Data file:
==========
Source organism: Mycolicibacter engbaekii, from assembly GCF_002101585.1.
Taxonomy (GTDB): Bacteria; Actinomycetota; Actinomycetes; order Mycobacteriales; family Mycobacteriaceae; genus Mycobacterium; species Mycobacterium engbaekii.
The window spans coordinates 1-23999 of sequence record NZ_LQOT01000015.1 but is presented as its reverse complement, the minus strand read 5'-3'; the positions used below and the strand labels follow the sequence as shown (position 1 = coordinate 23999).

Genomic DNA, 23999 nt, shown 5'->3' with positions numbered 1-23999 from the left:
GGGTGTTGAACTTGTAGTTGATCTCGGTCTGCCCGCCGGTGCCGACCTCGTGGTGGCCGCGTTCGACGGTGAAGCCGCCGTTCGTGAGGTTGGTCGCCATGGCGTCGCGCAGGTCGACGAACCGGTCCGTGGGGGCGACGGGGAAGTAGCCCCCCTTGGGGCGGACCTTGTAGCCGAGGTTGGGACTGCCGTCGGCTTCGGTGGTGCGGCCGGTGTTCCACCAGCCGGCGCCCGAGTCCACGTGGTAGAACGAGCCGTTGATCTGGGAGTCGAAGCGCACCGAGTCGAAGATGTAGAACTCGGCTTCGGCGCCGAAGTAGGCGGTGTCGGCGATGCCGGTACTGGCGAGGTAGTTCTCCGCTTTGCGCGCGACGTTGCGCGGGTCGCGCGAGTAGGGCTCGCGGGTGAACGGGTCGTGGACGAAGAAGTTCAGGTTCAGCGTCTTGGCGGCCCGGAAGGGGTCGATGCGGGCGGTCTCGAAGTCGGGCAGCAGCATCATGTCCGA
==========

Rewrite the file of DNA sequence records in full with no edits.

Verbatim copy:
Source organism: Mycolicibacter engbaekii, from assembly GCF_002101585.1.
Taxonomy (GTDB): Bacteria; Actinomycetota; Actinomycetes; order Mycobacteriales; family Mycobacteriaceae; genus Mycobacterium; species Mycobacterium engbaekii.
The window spans coordinates 1-23999 of sequence record NZ_LQOT01000015.1 but is presented as its reverse complement, the minus strand read 5'-3'; the positions used below and the strand labels follow the sequence as shown (position 1 = coordinate 23999).

Genomic DNA, 23999 nt, shown 5'->3' with positions numbered 1-23999 from the left:
GGGTGTTGAACTTGTAGTTGATCTCGGTCTGCCCGCCGGTGCCGACCTCGTGGTGGCCGCGTTCGACGGTGAAGCCGCCGTTCGTGAGGTTGGTCGCCATGGCGTCGCGCAGGTCGACGAACCGGTCCGTGGGGGCGACGGGGAAGTAGCCCCCCTTGGGGCGGACCTTGTAGCCGAGGTTGGGACTGCCGTCGGCTTCGGTGGTGCGGCCGGTGTTCCACCAGCCGGCGCCCGAGTCCACGTGGTAGAACGAGCCGTTGATCTGGGAGTCGAAGCGCACCGAGTCGAAGATGTAGAACTCGGCTTCGGCGCCGAAGTAGGCGGTGTCGGCGATGCCGGTACTGGCGAGGTAGTTCTCCGCTTTGCGCGCGACGTTGCGCGGGTCGCGCGAGTAGGGCTCGCGGGTGAACGGGTCGTGGACGAAGAAGTTCAGGTTCAGCGTCTTGGCGGCCCGGAAGGGGTCGATGCGGGCGGTCTCGAAGTCGGGCAGCAGCATCATGTCCGA